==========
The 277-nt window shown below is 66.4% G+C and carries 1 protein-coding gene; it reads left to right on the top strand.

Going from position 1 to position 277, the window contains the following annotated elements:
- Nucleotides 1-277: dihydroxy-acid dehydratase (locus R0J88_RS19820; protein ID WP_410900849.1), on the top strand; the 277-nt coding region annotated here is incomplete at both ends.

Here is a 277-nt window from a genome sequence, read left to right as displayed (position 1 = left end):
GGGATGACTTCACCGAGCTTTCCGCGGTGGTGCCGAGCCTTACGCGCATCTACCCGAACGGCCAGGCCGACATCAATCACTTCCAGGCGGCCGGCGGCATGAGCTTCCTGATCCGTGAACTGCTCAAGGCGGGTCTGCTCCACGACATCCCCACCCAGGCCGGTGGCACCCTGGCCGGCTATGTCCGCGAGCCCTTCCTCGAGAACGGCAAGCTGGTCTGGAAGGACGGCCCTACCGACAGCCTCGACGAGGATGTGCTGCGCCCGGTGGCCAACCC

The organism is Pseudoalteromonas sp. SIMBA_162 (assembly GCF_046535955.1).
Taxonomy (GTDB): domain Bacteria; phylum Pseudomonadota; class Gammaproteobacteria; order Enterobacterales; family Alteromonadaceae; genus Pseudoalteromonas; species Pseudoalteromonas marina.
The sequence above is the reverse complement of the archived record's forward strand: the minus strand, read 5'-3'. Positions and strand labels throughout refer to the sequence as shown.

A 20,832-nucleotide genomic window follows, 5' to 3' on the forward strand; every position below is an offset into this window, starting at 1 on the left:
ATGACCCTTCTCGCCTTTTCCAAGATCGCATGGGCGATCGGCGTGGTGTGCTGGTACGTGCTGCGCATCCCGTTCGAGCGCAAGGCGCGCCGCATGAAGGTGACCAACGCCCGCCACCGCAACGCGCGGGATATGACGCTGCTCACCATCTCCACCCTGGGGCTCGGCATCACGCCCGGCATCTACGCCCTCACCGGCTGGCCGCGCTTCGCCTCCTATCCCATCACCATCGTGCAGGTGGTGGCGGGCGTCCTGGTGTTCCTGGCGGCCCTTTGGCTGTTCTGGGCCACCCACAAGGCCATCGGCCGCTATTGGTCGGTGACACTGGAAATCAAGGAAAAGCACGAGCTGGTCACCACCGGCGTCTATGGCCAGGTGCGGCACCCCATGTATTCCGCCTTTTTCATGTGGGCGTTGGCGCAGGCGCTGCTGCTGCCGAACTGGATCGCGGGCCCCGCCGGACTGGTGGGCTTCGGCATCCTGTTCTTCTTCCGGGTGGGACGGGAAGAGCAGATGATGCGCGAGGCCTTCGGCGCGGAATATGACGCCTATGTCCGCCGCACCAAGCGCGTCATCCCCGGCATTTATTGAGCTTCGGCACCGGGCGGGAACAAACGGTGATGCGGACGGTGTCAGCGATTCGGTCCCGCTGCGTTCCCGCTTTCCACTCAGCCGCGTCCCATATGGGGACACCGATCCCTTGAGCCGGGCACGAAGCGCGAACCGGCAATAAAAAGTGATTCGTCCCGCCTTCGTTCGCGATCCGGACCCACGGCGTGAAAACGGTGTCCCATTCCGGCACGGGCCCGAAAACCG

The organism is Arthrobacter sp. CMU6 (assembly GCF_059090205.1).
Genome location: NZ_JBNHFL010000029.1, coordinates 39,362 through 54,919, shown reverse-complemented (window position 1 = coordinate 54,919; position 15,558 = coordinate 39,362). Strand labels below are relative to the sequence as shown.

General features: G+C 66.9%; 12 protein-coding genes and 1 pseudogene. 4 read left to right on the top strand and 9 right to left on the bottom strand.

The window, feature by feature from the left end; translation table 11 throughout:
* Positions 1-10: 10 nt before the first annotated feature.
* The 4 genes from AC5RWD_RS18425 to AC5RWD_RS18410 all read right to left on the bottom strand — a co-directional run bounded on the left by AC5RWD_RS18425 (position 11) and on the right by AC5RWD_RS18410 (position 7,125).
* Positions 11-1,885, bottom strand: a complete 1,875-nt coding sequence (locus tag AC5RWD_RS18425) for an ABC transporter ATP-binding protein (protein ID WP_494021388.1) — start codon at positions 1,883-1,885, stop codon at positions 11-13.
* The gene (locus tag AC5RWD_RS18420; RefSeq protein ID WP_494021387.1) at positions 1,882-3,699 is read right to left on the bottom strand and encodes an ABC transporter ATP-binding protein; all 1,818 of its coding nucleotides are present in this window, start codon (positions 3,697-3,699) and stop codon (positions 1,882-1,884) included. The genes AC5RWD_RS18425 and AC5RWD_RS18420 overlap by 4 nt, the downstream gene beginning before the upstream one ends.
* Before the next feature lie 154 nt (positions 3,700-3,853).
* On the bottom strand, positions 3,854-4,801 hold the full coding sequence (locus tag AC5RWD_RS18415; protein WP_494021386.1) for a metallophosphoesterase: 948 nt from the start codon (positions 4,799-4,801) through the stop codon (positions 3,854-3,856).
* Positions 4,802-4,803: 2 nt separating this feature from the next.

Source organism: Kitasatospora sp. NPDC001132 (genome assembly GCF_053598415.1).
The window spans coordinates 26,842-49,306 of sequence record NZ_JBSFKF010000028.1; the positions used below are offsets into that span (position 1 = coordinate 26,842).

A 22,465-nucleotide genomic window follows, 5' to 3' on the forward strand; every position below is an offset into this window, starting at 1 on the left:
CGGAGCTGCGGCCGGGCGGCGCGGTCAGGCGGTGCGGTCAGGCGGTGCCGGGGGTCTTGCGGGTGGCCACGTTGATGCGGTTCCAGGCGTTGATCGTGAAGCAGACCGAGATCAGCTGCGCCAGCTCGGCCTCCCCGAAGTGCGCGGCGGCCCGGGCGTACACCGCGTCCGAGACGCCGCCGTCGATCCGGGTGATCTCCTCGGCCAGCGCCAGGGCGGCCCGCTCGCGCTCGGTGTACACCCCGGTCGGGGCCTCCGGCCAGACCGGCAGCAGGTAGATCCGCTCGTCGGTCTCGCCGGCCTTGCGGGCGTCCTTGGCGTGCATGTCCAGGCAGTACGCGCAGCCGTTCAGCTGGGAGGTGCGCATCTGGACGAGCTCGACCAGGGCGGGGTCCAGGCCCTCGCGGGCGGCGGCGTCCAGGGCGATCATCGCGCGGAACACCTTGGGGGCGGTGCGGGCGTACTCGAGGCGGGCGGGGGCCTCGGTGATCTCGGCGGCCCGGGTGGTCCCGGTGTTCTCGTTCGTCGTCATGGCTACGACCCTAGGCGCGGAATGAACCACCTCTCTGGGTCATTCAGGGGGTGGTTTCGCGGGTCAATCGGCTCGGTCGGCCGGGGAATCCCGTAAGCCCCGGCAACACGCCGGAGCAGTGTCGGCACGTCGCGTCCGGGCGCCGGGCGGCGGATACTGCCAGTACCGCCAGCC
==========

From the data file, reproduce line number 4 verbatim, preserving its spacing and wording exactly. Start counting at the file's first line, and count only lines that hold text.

Here is a 277-nt window from a genome sequence, read left to right as displayed (position 1 = left end):